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A photograph of the Gold Medal can be seen in the Awards Section (1962)

 

 

 

 

 

 

 

 

 

 

 

 

 

 

 

 

 

 

 

 

 

 

 

 

 

 

 

 

 

 

 

 

 

 

 

 

 

 

 

 

 

The picture on the left was kindly donated by Dougie Gillon who took numerous photgraphs of the group 'The Boston Dexters' of which Tam was a member.  Although the information states that he is from Murryfield, Tam was born and brought up in The Grassmarket.

 

 

 

 

 

 

 

 

 

 

 

 

 

 

FAMOUS PUPILS

 

Sean Connery

I saw the Big man again at the opening of the Scottish Parliament. As he walked down the Royal Mile the roar went up Sean for President. He loved it with a big grin on his face. As he got level I shouted out Hi Big Tam and he lit up again and I snapped the picture. I met him whilst he was on sick leave from the navy, he took me to the recruiting office and after 2 years I too had had enough. The sheer snobbery was enough for me. I remember that big lad in the playground. I had to carry him once in piggy back charge. My brother knew him better than me. We took over his milk run for a short while

Donald Veale. 1943 – 46

Big Tam Connery. When Miss Margaret Rosie retired it was reported that she recalled one encounter with the youthful James Bond. He once tried to scare her with two white mice. The ploy failed and brought about a new teacher - pupil respect. "Miss, ye werna feared," said Sean admiringly.

David Millan. 1957 - 60

Charles Gibb reports that he and another boy called Victor Briary stole a loaf of bread from St Cuthbert's in Fountainbridge and then waited for the milk float to come along when they grabbed a pint of milk and made off with it. The Milkman by the name of Tommy Connery chased them the length of Fountainbridge where he eventually caught up with them and apparently the bottle of milk went 'up in the air'. Charles doesn't expand on whether 'Tommy' also sent them up in the air.

Charles Gibb 1953 - 57

The following article by former pupil Craigie Vietch was printed in the Edinburgh Evening News in 1981.  It is reproduced, with Craigie's permission for the enjoyment of all.

James Bond's old school tie...

SECRET AGENT 007, who once held a home posting in Edinburgh, will be back on his old stamping ground in July when he will be awarded a Doctor of Letters degree by Heriot-Watt University.

THE ELEVATION of Sean Connery to academic greatness is, without doubt, a glowing tribute to that famous seat of Edinburgh learning, Darroch Junior Secondary school, now, alas, no longer functioning under its own colours.


Those of us who, all unwittingly, had the privilege of sharing an inkwell with the lad from Fountainbridge who was to achieve immortality as James Bond, will rejoice with Big Tam in his hour of glory.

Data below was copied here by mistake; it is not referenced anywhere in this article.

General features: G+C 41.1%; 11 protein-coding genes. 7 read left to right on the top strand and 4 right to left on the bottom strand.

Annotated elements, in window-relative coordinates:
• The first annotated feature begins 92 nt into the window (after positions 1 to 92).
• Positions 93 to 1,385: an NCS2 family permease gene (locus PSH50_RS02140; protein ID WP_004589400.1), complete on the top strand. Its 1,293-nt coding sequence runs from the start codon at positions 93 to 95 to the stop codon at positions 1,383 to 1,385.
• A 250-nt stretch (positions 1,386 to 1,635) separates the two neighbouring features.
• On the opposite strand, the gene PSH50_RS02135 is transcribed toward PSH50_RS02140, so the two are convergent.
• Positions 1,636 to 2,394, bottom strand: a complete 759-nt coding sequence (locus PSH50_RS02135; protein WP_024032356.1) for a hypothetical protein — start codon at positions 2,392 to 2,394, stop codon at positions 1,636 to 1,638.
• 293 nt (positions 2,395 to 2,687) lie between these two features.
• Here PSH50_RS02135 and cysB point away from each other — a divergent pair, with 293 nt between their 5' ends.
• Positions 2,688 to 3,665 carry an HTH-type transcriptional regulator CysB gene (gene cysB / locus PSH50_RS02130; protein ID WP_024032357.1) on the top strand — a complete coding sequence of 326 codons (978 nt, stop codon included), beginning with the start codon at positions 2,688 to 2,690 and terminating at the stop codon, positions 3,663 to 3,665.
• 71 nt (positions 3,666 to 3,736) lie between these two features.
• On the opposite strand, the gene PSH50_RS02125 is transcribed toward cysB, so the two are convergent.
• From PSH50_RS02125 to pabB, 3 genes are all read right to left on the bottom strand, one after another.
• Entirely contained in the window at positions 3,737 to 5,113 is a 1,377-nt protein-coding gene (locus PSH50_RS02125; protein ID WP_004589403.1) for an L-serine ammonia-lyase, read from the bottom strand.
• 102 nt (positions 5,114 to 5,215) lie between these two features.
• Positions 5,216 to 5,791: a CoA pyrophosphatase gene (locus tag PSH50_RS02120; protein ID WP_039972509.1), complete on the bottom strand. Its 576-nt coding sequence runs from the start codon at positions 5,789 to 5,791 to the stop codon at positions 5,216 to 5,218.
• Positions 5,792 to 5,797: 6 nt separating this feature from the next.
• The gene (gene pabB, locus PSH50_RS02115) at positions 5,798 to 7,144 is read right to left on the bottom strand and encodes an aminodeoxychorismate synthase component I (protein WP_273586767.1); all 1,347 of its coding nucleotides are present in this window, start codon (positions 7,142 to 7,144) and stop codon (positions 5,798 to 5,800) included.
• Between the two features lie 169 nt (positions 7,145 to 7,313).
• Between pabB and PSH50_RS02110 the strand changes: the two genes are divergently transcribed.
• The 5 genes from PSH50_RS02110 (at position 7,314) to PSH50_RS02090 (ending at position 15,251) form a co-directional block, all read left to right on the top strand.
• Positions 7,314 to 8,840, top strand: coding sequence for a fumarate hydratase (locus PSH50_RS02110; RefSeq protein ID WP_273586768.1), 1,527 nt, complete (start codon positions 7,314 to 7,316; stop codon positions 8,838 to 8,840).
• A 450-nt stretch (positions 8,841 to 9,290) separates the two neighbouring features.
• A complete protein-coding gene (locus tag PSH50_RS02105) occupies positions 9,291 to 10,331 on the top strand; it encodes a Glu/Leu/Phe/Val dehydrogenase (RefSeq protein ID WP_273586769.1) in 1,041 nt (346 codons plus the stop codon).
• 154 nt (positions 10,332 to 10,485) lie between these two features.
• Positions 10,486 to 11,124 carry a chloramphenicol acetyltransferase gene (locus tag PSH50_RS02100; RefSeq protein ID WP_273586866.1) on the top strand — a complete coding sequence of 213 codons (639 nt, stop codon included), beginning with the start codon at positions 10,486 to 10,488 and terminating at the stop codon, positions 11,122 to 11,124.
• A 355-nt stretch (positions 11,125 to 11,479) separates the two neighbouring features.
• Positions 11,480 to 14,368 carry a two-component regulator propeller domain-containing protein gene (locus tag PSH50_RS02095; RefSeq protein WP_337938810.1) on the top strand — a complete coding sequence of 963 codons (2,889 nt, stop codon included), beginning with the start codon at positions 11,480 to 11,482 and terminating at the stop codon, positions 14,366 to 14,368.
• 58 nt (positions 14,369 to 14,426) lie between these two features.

And they will naturally recall the days of wartime rationing when we would attend morning assembly in the big hall and belt out the school song, Hail Darroch!, one memorable line of which said that "Darroch's ways are honest ways," and which always got the full-throated treatment despite the fact that a few of our numbers happened to be in Borstal at the time.


The name of Thomas Connery does not appear on the school roll. Neither do those of any of his contemporaries for the Darroch records have gone down with the old ship. It was that type of school. Unpretentious. Not quite in the educational mainstream and somewhat downhill and downmarket from its near neighbour, Boroughmuir, which creamed off the brighter blades of the Merchiston-Fountainbridge-Tollcross conclave, a notable capture at that time being one Lawrie Reilly, who was to achieve some small fame as a footballer, unhappily not with Hearts.

Uniform

A gaunt, grey building, Darroch was staffed by no-nonsense teachers with strong right arms, the better to belt you with, and attended by plus-12 girls in print dresses and rough-and-ready boys whose school uniform was a woolly pullover and short trousers with the shirt tail peeping through, topped off in winter with a balaclava helmet.


Pop Hendry, our English teacher, always insisted that the well-rounded man must be accurate in his spelling and he kept at hand a largish Chambers Dictionary which he would bounce on the head of any boy thick enough to think that seize was sieze.  The message sank in, although it did nothing for the shape of 007's head.


We were well versed in poetry, too, but I cannot recall Connery ever being called to the front of the class to recite lines from three epic poems which happened to be in vogue in the forties: Splendour Falls on Castle Walls .. A Wet Sheet and a Flowing Sea .. and something about a slave having a dream with his matted hair buried in the sand.


All meaty material which the young Connery must have absorbed and stored away for the day when his dormant artistic temperament would slowly blossom and come to full flower.


Yet there was nothing of the longhaired poet about schoolboy Connery. He was big and he was as hard as nails in an easy-going way and anyone at school who messed him about got a thick ear and a black eye; one torrid encounter, Connery v. Anderson, going the best part of 12 bloody rounds in the playground before the janitor and two teachers managed to break it up.

Ambition

In those far-off days it was the height of a boy's ambition to gain an apprenticeship or to get into the Post Office - a job for life - or apply for work in the rubber mill, that evil-smelling monstrosity of a factory that sprawled alongside Connery's tenement home in Fountainbridge and is now swallowed up by a brewery that has a slightly more agreeable pong.


Connery avoided all of these workhouses. He had a series of job encounters; a brush at the French polishing, a spell in the machine room of the "Evening News" and an open-air session as a beach bum at Portobello during his formative years when, like many other young men he was into the Charles Atlas kick with the chest expanders, the lifting of heavy weights and the cultivation of the body beautiful.